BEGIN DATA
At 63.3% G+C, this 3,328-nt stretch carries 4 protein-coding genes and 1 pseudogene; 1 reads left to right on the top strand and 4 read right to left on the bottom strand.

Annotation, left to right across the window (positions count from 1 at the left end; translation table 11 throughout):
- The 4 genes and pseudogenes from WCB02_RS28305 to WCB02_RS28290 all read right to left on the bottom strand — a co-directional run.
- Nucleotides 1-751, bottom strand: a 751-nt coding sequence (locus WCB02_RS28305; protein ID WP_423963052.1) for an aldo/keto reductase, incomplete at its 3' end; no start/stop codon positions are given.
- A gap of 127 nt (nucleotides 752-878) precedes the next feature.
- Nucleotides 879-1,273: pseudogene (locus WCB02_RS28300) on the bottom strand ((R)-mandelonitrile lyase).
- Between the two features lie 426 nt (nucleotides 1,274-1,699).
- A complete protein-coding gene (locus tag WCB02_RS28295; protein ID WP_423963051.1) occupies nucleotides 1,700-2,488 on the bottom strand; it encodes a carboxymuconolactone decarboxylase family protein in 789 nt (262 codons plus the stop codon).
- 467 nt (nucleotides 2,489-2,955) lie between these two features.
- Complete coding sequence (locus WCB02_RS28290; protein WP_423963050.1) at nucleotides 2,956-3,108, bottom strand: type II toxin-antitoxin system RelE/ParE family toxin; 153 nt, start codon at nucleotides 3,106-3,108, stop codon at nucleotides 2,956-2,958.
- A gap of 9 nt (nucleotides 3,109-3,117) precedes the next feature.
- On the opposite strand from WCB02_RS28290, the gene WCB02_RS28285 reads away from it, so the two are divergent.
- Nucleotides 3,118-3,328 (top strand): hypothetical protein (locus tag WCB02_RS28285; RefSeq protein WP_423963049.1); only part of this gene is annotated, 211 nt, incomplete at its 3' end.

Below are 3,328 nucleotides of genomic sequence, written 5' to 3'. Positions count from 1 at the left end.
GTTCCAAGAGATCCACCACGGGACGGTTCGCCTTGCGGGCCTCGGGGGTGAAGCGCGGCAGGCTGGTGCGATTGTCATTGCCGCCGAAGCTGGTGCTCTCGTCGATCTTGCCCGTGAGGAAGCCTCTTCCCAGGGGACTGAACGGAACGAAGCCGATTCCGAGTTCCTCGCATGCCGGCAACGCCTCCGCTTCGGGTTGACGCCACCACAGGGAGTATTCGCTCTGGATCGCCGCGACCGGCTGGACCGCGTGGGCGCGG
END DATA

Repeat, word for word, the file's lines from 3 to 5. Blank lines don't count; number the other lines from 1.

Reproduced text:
- The 4 genes and pseudogenes from WCB02_RS28305 to WCB02_RS28290 all read right to left on the bottom strand — a co-directional run.
- Nucleotides 1-751, bottom strand: a 751-nt coding sequence (locus WCB02_RS28305; protein ID WP_423963052.1) for an aldo/keto reductase, incomplete at its 3' end; no start/stop codon positions are given.
- A gap of 127 nt (nucleotides 752-878) precedes the next feature.